.NET Framework Client Profile - What Will Be On It?
Justin Van Patten has posted on BCL Team Blog about the .NET Framework Client Profile.
In this post he goes through the list of the assemblies that will and will not be part of this client profile.
If you know how classes are packaged in the .NET Framework, you know that sometimes they are packaged, often, not by concern but by ownership. That's why you find a provider model on System.Web.dll, as well as HttpUtility, or even the Cache (that can be very useful in non-web applications).
If you read through the comments you'll come to the conclusion that there is a need to several client profiles (or a bootstrapper that will be cooked up by the developer, which is worst). Some of these profiles could be (loose definition):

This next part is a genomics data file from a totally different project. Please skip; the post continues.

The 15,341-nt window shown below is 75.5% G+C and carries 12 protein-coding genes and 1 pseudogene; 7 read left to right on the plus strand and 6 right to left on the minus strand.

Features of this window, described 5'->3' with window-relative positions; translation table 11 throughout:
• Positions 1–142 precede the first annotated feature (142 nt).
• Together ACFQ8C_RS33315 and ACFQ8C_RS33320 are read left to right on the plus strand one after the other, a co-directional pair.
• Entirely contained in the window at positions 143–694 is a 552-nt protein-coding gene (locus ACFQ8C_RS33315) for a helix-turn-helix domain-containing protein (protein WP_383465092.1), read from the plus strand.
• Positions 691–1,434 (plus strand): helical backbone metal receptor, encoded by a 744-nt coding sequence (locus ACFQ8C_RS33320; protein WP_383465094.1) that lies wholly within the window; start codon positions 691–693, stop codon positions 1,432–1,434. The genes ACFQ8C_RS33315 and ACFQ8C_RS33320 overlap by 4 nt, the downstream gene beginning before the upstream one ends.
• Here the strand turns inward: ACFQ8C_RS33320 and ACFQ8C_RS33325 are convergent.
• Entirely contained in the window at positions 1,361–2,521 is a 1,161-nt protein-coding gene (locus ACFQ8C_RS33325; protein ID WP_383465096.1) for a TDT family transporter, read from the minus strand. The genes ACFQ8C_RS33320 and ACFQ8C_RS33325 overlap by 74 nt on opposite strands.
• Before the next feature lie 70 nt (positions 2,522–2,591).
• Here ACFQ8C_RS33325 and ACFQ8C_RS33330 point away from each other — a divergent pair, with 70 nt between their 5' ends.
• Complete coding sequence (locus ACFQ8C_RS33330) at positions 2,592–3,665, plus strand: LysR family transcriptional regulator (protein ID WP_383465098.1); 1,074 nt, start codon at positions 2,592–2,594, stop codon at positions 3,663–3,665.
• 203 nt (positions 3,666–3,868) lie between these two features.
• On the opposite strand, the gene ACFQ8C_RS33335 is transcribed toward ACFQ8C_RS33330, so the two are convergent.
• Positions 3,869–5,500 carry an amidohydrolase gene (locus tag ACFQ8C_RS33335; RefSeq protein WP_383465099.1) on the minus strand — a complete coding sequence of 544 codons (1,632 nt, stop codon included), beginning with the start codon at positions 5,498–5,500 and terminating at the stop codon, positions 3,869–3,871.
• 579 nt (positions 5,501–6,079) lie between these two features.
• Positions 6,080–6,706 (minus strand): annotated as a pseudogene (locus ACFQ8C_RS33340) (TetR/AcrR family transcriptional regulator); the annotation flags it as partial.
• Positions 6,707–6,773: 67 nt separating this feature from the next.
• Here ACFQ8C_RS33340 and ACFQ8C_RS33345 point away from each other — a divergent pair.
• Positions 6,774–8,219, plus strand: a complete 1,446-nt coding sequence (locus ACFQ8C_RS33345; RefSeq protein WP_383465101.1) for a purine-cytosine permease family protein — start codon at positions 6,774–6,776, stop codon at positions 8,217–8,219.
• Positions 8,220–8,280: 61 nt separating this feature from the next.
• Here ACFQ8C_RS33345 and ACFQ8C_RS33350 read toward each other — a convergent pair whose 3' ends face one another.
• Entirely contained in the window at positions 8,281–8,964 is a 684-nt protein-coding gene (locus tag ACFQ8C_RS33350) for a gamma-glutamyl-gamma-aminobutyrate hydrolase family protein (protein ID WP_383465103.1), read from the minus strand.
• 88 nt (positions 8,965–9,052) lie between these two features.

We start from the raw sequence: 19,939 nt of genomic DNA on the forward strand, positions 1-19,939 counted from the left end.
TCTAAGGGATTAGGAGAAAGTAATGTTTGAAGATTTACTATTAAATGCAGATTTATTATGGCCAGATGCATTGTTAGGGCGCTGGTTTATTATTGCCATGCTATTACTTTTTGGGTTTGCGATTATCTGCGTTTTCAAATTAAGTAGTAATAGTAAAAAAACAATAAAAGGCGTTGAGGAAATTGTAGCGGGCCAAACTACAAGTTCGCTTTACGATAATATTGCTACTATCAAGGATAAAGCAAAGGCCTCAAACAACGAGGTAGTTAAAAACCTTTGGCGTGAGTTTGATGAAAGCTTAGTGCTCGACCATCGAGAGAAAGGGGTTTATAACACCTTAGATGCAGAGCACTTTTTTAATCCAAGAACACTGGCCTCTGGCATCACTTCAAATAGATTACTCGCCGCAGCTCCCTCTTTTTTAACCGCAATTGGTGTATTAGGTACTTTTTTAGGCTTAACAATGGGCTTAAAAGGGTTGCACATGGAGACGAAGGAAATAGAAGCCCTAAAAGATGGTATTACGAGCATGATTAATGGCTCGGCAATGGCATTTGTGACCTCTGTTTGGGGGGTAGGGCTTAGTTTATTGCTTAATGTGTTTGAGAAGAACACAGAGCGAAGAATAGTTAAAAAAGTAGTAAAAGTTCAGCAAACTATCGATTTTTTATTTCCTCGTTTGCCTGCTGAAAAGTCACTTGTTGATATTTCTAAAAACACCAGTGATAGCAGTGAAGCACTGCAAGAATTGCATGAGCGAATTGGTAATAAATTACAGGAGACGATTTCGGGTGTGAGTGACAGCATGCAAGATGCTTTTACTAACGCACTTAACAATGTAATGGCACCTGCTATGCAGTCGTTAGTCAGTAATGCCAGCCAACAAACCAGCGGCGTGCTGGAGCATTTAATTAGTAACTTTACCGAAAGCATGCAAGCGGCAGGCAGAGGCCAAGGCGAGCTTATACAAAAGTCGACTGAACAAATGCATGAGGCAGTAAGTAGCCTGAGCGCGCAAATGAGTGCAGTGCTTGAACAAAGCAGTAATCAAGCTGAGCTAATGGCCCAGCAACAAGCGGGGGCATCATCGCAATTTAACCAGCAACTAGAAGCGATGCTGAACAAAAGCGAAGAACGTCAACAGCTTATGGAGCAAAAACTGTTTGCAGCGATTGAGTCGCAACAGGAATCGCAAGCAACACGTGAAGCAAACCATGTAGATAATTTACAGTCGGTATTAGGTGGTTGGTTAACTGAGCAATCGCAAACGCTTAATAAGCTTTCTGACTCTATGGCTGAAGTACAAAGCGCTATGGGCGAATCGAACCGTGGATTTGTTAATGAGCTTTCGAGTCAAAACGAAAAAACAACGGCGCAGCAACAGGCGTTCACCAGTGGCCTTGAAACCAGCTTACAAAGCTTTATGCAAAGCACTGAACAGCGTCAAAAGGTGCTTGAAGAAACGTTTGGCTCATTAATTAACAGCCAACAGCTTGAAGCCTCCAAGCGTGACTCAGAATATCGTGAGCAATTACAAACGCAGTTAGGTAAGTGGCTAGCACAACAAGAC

Application Foundation - mscorlib.dll, System.dll, System.Core.dll
Windows Forms - System.Windows.Forms.dll
Windows Communication Foundation (client) - System.ServiceModel.dll (broken in core and client only classes)
Windows Communication Foundation (server) - System.ServiceModel.dll (broken in core and server only classes)
Web - System.Web.dll (not the full fledged ASP.NET
just because you need HttpUtility
This could be taken to a level that the Silverlight, XNA, Robotics, Compact Framework would become profiles of the framework. Something like the concept of server roles for server operating systems.
I think that more important than what each one of us would like to see in this Client Profile is that the team is analyzing it.